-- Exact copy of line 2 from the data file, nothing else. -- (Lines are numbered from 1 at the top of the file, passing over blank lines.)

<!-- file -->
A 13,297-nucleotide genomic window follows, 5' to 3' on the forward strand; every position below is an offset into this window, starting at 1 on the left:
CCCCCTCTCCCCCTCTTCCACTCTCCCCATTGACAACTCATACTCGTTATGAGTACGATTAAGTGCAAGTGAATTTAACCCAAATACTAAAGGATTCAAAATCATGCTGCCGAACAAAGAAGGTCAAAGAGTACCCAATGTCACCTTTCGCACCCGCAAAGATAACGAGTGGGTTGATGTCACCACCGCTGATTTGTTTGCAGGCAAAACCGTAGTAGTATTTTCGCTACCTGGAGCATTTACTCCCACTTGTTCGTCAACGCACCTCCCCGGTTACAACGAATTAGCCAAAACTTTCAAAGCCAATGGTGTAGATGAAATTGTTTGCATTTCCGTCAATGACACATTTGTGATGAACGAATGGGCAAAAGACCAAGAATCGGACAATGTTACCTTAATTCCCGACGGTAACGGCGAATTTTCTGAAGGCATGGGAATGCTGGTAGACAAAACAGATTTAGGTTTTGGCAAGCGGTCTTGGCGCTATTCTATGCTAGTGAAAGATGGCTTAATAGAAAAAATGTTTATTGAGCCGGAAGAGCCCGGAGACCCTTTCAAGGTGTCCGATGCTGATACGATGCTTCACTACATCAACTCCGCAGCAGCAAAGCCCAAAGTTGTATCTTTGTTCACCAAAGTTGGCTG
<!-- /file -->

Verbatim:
CCCCCTCTCCCCCTCTTCCACTCTCCCCATTGACAACTCATACTCGTTATGAGTACGATTAAGTGCAAGTGAATTTAACCCAAATACTAAAGGATTCAAAATCATGCTGCCGAACAAAGAAGGTCAAAGAGTACCCAATGTCACCTTTCGCACCCGCAAAGATAACGAGTGGGTTGATGTCACCACCGCTGATTTGTTTGCAGGCAAAACCGTAGTAGTATTTTCGCTACCTGGAGCATTTACTCCCACTTGTTCGTCAACGCACCTCCCCGGTTACAACGAATTAGCCAAAACTTTCAAAGCCAATGGTGTAGATGAAATTGTTTGCATTTCCGTCAATGACACATTTGTGATGAACGAATGGGCAAAAGACCAAGAATCGGACAATGTTACCTTAATTCCCGACGGTAACGGCGAATTTTCTGAAGGCATGGGAATGCTGGTAGACAAAACAGATTTAGGTTTTGGCAAGCGGTCTTGGCGCTATTCTATGCTAGTGAAAGATGGCTTAATAGAAAAAATGTTTATTGAGCCGGAAGAGCCCGGAGACCCTTTCAAGGTGTCCGATGCTGATACGATGCTTCACTACATCAACTCCGCAGCAGCAAAGCCCAAAGTTGTATCTTTGTTCACCAAAGTTGGCTG